We were contemplating on our next move when we saw the housekeeping boy coming towards us from the other tree-top room. We stopped him (lets call him R), explained the situation and asked for advice. We needed someone familiar with the place to be with us while we tried to locate the tiger, even if it were just for moral support and reassurance if nothing else. He, on the other hand, dismissed our excitement claiming we must have imagined it and that it may have been the sound of a boar or buffalo. I should say here that he wasn't wrong to doubt us - for it is not uncommon for first-timers to hallucinate in the wild, where every sound seems exaggerated and every tree stump appears to be a crouched beast waiting to leap at you. Even so, we weren't first timers and we hadn't imagined the calls, so we convinced him to give it some time and listen for the sound. Sure enough, the call was heard again, and he immediately acknowledged it. Below is the conversation that ensued:

Aashish: "ab kya karen?" (what next/ what do we do?)
R: "aapka room hi safe rahega sir" ("your room will be safest to be at", thinking we're asking him how do we avoid trouble)
Clarifying Aashish's question, I said "arrey, nahi... tiger dekhne ke liye kya karen?" ("that's not what we meant, what do we do to see the tiger"), to which he replied that the machaan would be our best bet.

Coughing up some courage, the three of us walked toward the machaan, this time very cautiously treading, making sure no sound was made. As we were almost at the other tree-room from where R was walking towards us earlier, we saw a full grown tiger jump from lower ground to our level straight ahead, facing us and at about a hundred feet away, paused for a moment as it landed on all fours, astonished to see us. All of us froze for a moment, Aashish and I took a step back without turning around while still looking directly into its eyes, while I pressed the record button on the camera and the tiger turned to the side and started bolting into the thicket. Though the tiger was far away, R jumped back behind us as soon as we saw it, and I caught his arm trying to prevent any form of provocation, while at the same time I noticed in the viewfinder that the camera wasn't focused and the video was being taped blurry, so I stopped recording.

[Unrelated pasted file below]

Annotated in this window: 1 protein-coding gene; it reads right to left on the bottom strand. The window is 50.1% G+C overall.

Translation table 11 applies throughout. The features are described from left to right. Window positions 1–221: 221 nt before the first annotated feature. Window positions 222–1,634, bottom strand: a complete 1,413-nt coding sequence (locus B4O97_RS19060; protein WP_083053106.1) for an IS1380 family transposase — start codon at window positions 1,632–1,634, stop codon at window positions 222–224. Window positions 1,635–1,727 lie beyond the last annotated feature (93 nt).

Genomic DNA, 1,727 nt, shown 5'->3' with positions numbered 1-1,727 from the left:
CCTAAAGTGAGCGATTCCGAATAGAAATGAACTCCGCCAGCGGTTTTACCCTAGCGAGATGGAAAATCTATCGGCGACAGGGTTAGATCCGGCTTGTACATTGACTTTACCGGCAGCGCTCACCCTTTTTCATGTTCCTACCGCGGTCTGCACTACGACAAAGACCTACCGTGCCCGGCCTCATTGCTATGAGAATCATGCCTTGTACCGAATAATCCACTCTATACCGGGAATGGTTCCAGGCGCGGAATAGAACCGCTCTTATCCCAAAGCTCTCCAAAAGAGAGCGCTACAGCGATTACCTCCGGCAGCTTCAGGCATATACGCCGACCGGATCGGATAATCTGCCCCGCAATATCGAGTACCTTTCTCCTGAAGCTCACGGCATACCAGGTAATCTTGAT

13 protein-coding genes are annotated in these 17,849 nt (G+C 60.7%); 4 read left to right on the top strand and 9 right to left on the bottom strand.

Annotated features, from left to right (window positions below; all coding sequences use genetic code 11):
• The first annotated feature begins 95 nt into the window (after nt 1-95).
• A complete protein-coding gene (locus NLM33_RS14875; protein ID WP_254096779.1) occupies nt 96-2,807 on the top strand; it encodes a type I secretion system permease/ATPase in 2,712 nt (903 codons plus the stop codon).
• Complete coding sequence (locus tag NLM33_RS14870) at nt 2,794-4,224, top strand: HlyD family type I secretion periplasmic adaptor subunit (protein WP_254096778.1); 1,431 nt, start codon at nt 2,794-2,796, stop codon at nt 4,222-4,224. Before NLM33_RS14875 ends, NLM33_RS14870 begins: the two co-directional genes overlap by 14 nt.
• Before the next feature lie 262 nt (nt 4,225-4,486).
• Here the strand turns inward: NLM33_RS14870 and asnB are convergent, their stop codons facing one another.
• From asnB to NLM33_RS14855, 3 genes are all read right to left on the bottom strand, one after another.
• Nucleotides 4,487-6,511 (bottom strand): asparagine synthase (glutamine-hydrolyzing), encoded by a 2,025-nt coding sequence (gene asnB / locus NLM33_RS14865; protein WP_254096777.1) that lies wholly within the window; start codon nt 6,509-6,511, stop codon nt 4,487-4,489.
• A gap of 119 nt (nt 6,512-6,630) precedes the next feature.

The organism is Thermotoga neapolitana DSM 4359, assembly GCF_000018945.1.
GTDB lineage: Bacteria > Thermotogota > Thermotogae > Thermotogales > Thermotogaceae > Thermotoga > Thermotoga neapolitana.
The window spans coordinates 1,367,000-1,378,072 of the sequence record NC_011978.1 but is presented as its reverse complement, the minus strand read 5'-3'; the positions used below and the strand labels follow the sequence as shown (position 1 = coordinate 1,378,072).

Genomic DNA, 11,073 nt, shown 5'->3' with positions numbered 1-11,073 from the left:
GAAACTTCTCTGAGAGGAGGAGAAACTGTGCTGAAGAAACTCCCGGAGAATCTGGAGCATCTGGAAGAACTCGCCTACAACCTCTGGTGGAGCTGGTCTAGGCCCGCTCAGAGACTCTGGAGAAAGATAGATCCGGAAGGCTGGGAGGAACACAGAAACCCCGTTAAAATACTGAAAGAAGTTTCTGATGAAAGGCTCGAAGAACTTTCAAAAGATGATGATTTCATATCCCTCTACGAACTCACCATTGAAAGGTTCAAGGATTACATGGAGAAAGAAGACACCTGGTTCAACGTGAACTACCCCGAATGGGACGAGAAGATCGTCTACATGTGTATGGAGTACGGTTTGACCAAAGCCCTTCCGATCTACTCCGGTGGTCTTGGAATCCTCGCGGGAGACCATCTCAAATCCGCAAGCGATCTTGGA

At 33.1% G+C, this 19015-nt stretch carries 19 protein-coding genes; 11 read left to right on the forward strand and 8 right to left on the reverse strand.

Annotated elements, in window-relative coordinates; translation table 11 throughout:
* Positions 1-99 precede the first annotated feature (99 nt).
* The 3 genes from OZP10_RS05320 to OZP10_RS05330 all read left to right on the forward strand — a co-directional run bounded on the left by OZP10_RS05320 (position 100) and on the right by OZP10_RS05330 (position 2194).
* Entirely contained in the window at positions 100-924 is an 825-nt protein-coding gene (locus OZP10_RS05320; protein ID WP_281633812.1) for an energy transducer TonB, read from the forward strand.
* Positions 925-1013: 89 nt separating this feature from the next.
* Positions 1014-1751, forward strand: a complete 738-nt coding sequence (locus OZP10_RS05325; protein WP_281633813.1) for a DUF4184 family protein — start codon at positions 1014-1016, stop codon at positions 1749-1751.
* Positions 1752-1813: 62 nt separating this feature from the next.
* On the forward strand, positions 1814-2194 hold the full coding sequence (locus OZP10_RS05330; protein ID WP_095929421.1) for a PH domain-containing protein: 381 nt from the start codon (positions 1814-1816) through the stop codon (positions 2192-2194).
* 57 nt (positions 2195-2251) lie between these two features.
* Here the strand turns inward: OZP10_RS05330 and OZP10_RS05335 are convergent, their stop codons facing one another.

We stood there stunned, looking at each other, trying to digest what had just occurred. This was Aashish's first ever tiger sighting in the wild and how! We had run into a tiger, on foot, with no chance of escaping had it decided to attack us. The guest staying at this other tree room noticed us, came out, asked what the matter was, and upon being informed of what had happened went back in to try and see from his window if he could see the tiger. We now weighed our options. The tiger had gone in the direction of our room, so heading back to the room or the reception was ruled out. We could go to the machaan and call the reception for a vehicle to come pick us up. R was suggesting the same when something struck me - I turned to Aashish and whispered: "Calls from 2 directions... meaning 2 tigers, male and female??!!!" He immediately knew what I was implying. We told R, we should circle our way to the machaan and not walk to it along the path, as there was another tiger in the vicinity. Not having understood, he ridiculed the idea of 2 tigers being in the same area, and suggested that since we saw the tiger go towards the reception, there was no further danger from the beast and it was safe to go to the machaan. After some moments of protests from me he finally gave in and we started walking away from the place to circle around the area and reach the machaan.

In the meanwhile, Aashish had picked up a solid-looking branch by way of precaution. Halfway to the machaan from the previous point, I raised my hand and motioned them to stop, while another tiger stood not 50 feet from us, watching us as we were approaching unaware of its presence. It stood sideways along the path we avoided a few moments ago, with its head turned and looking at us as we were nearing it. As soon as I brought their attention to the tiger R pointed in that direction, and Aashish held the stick now pointing towards the tiger as a safety measure. Once again, I clicked the record button while taking the camera strap off my neck with the only thought that came to my mind being "if it attacks, I'm going to shove the camera into its mouth and then run like there's no tomorrow". At this point the tiger started strolling along the path in the direction it was facing, and noticing this video too was out of focus, I stopped, took a snap, and started recording again. This last time the video was clear and after a few seconds of giving me a good recording the tiger disappeared into the bush, in the same direction as the first one. We took some more time letting it all sink in. Aashish tried calling the reception but there was no network on our phones. We asked R to guide us back to the reception but in a bigger circle, avoiding this whole area by as large a radius as was possible. He did not protest this time and readily complied.